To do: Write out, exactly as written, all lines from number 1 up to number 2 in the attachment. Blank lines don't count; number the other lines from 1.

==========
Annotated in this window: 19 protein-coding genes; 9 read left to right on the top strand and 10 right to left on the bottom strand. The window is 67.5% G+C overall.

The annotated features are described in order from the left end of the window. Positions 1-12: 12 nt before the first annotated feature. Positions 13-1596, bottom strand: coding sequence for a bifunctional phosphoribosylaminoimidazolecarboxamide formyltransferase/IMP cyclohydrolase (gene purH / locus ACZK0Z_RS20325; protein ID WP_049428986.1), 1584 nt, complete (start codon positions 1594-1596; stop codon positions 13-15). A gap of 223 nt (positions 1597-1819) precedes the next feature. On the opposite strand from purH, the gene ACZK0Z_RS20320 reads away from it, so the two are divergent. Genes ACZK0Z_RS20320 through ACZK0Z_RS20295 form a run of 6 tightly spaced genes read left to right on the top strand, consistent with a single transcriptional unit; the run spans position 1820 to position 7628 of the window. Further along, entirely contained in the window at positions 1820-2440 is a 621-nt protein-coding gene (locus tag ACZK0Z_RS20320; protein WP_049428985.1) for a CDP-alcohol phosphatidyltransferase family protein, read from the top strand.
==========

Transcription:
Annotated in this window: 19 protein-coding genes; 9 read left to right on the top strand and 10 right to left on the bottom strand. The window is 67.5% G+C overall.

The annotated features are described in order from the left end of the window. Positions 1-12: 12 nt before the first annotated feature. Positions 13-1596, bottom strand: coding sequence for a bifunctional phosphoribosylaminoimidazolecarboxamide formyltransferase/IMP cyclohydrolase (gene purH / locus ACZK0Z_RS20325; protein ID WP_049428986.1), 1584 nt, complete (start codon positions 1594-1596; stop codon positions 13-15). A gap of 223 nt (positions 1597-1819) precedes the next feature. On the opposite strand from purH, the gene ACZK0Z_RS20320 reads away from it, so the two are divergent. Genes ACZK0Z_RS20320 through ACZK0Z_RS20295 form a run of 6 tightly spaced genes read left to right on the top strand, consistent with a single transcriptional unit; the run spans position 1820 to position 7628 of the window. Further along, entirely contained in the window at positions 1820-2440 is a 621-nt protein-coding gene (locus tag ACZK0Z_RS20320; protein WP_049428985.1) for a CDP-alcohol phosphatidyltransferase family protein, read from the top strand.